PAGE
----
By Felix Carroll (Sep 14, 2016)
This wooden cross stands battered but indelible out at the very tip of Cape Cod's come-hither curl. And every time I visit it, it slaps me back to reality.
To my mind, this cross, at this place, is the perfect symbol for the challenge we are called to confront in this life. It's a challenge laid out before us each Sept. 14 on the Feast of the Exaltation of the Cross. On this feast day, also known as the Triumph of the Cross, we honor the Holy Cross by which Christ redeemed the world.
The Cross — all crosses everywhere — challenge us to come to know Christ, to imitate Him in the virtues He practiced, in His humility, poverty, and suffering. Yet, as St. Francis de Sales wrote, "The wisdom of the Cross is wholly contrary to that of the world."
I recognize those words to be true, and that's one of the reasons I love coming to this place: It's contrary to the modern world of easy access and cheap thrills. The nearest road ends miles back. The only way to get here, other than by sea, is by laborious hike through compass grass, poison ivy, jagged rock, and thick sand. But the payoff is unsurpassable.
Every year I go to the Cape. Every year, I make this journey by foot to this cross. Every year, I take a photo of it. Through this cross I get a glimpse of the glory that awaits us when we unite ourselves to the Cross of Jesus. And I also get a glimpse of the rough path we must trod to achieve this glory.
This cross is rooted in a desolate land, just as Christ's Cross is rooted in the bone-dry barrenness of sin. Even as this cross is sandblasted by cruel winds, it rises undaunted just as the Cross of Christ cuts through the clutter, cacophony, and commotion of existence to point to the promise of everlasting life. I see the tiny little Cape towns across the water shimmering in the distance, and it reminds me of the chasm we build through our sinfulness and selfishness that separates us from closeness with Christ. I understand the distractions over there that keep us from focusing over here — on Christ. And yet all the while, this spit of land acts as a natural barrier protecting these bay towns from the worst of the sea's surges, just as Christ seeks to protect us from the worst that life doles out.
I visit this cross and I'm reminded of what's expected of me in this world. It reminds me that the Cross of Christ is where our transformation begins.
Saint Paul writes, "For if we have grown into union with Him through a death like His, we shall also be united to Him in the Resurrection" (Rom 6:5).
The only way we can come to truly know God is by uniting ourselves with Christ on the Cross. To do so requires some heavy lifting. Jesus tells all would-be disciples, "If anyone wishes to come after Me, he must deny himself and take up his cross daily and follow Me" (Lk 9:23).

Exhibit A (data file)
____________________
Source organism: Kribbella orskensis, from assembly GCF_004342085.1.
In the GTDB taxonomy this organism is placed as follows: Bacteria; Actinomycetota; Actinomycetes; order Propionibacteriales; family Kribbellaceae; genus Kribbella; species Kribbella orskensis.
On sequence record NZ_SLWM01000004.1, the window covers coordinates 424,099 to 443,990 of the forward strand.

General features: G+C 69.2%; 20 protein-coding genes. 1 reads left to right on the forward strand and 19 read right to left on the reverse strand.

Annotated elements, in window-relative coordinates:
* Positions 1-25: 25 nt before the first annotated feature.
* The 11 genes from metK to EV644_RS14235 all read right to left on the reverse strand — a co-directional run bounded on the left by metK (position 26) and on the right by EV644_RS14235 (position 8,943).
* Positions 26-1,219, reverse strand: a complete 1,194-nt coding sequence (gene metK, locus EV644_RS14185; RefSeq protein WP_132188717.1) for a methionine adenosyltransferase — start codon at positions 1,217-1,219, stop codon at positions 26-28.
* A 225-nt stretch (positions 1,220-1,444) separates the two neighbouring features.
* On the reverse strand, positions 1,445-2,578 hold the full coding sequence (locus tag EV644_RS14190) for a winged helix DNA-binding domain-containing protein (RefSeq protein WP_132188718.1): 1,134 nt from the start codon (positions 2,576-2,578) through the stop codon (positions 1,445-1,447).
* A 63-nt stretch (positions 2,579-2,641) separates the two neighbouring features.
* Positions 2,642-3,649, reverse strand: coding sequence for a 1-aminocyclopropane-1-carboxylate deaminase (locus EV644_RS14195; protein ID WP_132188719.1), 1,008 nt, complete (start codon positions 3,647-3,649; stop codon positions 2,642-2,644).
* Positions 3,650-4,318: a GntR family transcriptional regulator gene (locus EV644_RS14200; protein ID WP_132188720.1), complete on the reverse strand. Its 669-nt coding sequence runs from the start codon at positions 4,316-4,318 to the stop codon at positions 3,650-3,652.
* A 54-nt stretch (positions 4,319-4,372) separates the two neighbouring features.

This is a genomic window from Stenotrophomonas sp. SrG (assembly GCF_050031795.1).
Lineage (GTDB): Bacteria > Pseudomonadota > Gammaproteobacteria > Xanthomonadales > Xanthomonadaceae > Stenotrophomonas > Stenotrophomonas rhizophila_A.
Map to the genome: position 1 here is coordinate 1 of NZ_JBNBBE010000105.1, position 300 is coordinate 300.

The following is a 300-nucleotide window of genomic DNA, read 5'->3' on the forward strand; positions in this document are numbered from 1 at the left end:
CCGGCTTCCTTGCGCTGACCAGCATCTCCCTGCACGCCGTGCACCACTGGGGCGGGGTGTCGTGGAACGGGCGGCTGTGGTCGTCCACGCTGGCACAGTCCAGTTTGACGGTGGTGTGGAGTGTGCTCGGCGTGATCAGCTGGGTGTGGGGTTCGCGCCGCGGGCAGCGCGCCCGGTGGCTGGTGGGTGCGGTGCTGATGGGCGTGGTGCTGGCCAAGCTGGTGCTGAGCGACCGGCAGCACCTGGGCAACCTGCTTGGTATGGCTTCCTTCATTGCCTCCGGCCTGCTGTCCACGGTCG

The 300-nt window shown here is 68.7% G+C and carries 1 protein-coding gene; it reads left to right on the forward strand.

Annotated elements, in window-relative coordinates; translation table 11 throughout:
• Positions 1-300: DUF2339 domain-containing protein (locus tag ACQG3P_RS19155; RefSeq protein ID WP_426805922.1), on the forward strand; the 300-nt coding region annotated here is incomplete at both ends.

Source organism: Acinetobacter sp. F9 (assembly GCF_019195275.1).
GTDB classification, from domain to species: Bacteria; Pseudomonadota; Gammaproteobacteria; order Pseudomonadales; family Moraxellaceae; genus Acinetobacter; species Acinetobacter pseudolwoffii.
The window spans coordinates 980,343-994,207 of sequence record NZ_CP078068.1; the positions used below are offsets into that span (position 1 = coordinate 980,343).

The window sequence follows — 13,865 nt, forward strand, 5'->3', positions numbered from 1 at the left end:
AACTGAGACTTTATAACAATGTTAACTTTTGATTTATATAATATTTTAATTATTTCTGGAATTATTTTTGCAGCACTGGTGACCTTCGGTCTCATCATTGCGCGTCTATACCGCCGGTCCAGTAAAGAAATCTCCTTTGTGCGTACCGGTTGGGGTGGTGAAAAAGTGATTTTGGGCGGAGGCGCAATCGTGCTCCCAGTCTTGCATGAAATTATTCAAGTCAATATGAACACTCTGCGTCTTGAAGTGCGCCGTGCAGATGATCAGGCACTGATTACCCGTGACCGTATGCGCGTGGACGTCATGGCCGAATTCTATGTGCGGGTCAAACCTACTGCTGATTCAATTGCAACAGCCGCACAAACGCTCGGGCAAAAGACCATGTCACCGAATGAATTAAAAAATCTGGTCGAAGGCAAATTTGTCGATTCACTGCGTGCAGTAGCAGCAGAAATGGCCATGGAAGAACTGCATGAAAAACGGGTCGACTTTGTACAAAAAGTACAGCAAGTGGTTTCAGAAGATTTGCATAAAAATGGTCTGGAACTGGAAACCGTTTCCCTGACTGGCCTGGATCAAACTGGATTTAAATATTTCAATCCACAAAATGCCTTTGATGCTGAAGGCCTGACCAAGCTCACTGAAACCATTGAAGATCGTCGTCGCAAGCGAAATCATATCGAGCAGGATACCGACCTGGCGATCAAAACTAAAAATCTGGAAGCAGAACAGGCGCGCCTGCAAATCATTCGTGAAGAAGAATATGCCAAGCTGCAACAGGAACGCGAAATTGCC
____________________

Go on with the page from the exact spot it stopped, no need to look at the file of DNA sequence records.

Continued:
It's fitting that this cross here is where land ends or begins, depending on your perspective. In truth, it's the end and the beginning. So, too, the cross of Christ is where life ends and begins. By asking us to deny ourselves and to bear the Cross, Jesus is saying that everyday we should die to ourselves in order that we may live in Him.
But what does bearing the Cross require?
Jesus tells us, through St. Faustina. She describes seeing Jesus standing before her, "stripped of His clothes, His body completely covered with wounds, His eyes flooded with tears and blood." He tells her, "The bride must resemble her Betrothed." Saint Faustina responds to this moment:
I understood these words to their very depth. There is no room for doubt here. My likeness to Jesus must be through suffering and humility (Diary of Saint Maria Faustina Kowalska, 268).
We unite ourselves to the Cross — this means by which capital punishment was exacted, where man's worst tendencies seemed at first to triumph — when we forsake the barren sands of sin, when we repent and commit ourselves to Christ who became man in order to guide us back to God.
Jesus tells St. Faustina, "Most dear to Me is the soul that strongly believes in My goodness and has complete trust in Me" (Diary, 453.)
We unite ourselves to the Cross when we put the needs of others above our own needs, when we are selfless, as Jesus showed in His own life. Jesus tells St. Faustina, "When I was dying on the cross, I was not thinking about Myself, but about poor sinners, and I prayed for them to My Father" (Diary, 324).
We unite ourselves to the Cross when we love our enemies. Jesus tells St. Faustina to "have great love for those who cause you suffering. Do good to those who harm you" (1628).
Much is made of the suffering required to unite with Christ. But the thing is, we suffer anyway regardless of what we unite ourselves to. I defy you to find one happy person in this world who has successfully warded off suffering through drugs, promiscuous sex, money, power, or booze.
The Cross gives us a perspective on our sufferings. It reminds us of the big picture — that these sufferings and struggles of the world turn to trifles when compared to the glory that awaits us. Once we realize this, our crosses become light, or maybe it's that we've become strengthened.
Only through the pursuit of holiness are we on the one and only path to true, "unsurpassable happiness," as St. Faustina puts it (Diary, 593). Unsurpassable because it is the happiness that comes from knowing God.
"No greater joy is to be found than that of loving God," St. Faustina writes. "Already here on earth we can taste the happiness of those in heaven by an intimate union with God" (507).
One more thing about that cross out on the Cape: It's pared with the old Long Point Lighthouse. The lighthouse honks and flickers 24 hours a day. You can hear it and see it from far away. But you have to look, and you have to listen. God beckons us similarly. He's guiding us to the Cross, always, because it's where our misery meets His mercy.
And once those two meet, the rest is like a day at the beach.